We’ve all had the experience of that student whom we found difficult to deal with: maybe it was because they refused to play ball and participate in what you had planned for the class; or maybe it was because they were not being respectful towards the other students; or perhaps it was because you felt that their presence often pulled the mood down in the class. Whatever the reason, that one student can often be the difference between you looking forward to going to work and dreading it.

I remember a student that many teachers in my school were complaining about. He had a tendency of disrupting classes, not paying attention to what was going on, as well as having a knack of saying and doing inappropriate things at the most inappropriate times. When he was put into my class, I was repeatedly warned and so I had the benefit of being able to consider my plan of action.

On the first day of the class, I roped him into helping me with a number of tasks: from giving out worksheets to being the group leader in a small task. When he demonstrated he’d made an effort or when he tried to perform a task well, I’d praise him, sometimes quite publicly in front of the other students. When he used an English phrase particularly well, I’d ask him to model it again for the other students, and I’d drill them to say it like he did. Within a day, his behaviour transformed and he became pretty much a model student.

I’m of course in no way suggesting that all students with challenging behaviour can be turned around so swiftly and easily … There is no doubt that every individual and every case is different and there can be no one-size-fits-all solution to all of them. However, in my many years of teaching, I have found that these five ways have worked well for me, and hopefully, they might for you too.

  1. Praise their efforts and their achievements
    A management consultant I once worked with told me that one of the most common reasons for workplace stress is in fact not the workload or the nature of the work, but the lack of appreciation and praise. Having said that, I’m not suggesting for one second that we indulge our students in meaningless and empty praises! Don’t just praise good results either. Praise them for trying and for persisting … and for employing good strategies to solve problems. Praise them for learning from their mistakes, too. In other words, cultivate a growth mindset in your praise.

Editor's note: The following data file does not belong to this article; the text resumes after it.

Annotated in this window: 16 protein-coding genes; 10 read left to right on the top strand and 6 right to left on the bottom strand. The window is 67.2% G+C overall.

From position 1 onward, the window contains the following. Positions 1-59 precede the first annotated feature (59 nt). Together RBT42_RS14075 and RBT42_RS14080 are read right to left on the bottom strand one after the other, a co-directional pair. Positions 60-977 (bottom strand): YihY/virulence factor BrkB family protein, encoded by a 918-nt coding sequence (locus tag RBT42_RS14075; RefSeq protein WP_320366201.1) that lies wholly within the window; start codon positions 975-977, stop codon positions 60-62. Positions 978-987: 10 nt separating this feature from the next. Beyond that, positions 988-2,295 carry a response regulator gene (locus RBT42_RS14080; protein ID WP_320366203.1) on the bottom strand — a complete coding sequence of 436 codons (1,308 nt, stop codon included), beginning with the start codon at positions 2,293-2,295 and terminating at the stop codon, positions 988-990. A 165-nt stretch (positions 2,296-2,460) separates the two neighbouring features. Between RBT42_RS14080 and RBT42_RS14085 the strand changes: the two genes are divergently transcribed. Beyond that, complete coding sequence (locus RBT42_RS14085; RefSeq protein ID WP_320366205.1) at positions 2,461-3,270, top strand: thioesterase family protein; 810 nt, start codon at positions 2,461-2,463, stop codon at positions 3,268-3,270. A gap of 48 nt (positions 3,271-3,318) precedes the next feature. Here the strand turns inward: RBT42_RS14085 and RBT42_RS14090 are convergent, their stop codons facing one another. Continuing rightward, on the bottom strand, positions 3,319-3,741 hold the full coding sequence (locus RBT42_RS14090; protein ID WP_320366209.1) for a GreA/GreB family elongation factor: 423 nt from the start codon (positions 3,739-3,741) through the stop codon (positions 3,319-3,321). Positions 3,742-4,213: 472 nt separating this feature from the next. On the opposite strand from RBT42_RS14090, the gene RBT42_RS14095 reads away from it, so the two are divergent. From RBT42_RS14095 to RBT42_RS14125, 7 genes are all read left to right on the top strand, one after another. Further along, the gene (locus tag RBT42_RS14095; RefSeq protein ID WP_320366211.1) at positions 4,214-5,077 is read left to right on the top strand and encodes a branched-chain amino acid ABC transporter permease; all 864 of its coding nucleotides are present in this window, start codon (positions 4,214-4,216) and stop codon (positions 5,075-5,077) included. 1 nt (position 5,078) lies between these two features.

2. Ask them for help
    There is something psychologically powerful about being asked for help, especially when that request comes from someone of a higher status or an authority figure. It inherently suggests that you are needed and that you possibly have something that they don’t. The strangest thing about this power is it often makes you feel compelled to play ball and be of service. So try asking your challenging student for help. It just might get them on your side.

  3. Give them responsibilities
    If your student is behaving in a challenging way because they feel underappreciated or insecure, entrust them with a task that will make them feel proud - one that will show them what they are capable of. Make them the class/group’s team leader, get them to be in charge of something e.g. a presentation or an event, or have them mentor a weak or shy classmate. Not unlike #2, by giving them responsibilities, we are empowering them and showing them that they are worth more than they might know.

  4. Ensure students are clear about your expectations of them in the classroom
    What, in your opinion, are the responsibilities of a student? Does that include turning up to class on time? Doing their homework? Not replying to social media messages during lessons? Active participation and cooperation during group work? How can you ensure that everyone in your class is on the same page when it comes to these expectations?

    Consider talking through your expectations and their responsibilities at the start of a course. Get the students themselves to draw up a list of class rules that they find reasonable. You could even make a contract with the students and have them agree to a set of rules that they would like to try to operate by. Have them sign the contract and stick it on the classroom wall to remind them what they’d agreed to. In this way, no one can turn around and say that they didn’t know what their responsibilities were.

  5. Mirror their body language
    We tend to like people who are like us. And this might even take place on a very subconscious level. By copying someone’s sitting position, posture, gestures, facial expressions and/or tone of voice, we can subconsciously signal to the other person that we are on the same wavelength and share the same values and attitudes. NLP practitioners believe that by mirroring the body language of the people we are facing, we can create rapport and even win over people who might start off the relationship with a more defensive position.

I’m aware that many of my readers deal with younger learners and so it’s important to specify that I tend to teach adults, and my youngest students tend to be in their late teens. The methods one might use to deal with challenging adult behaviour might (arguably) be different from those used with younger learners, and so what I’ve written above might or might not apply to your context.

In my next blogpost (which you can find here!), I’ll be looking at five more ways of dealing with students that demonstrate challenging behaviour. In the meantime, share with us your experience in the comments section below!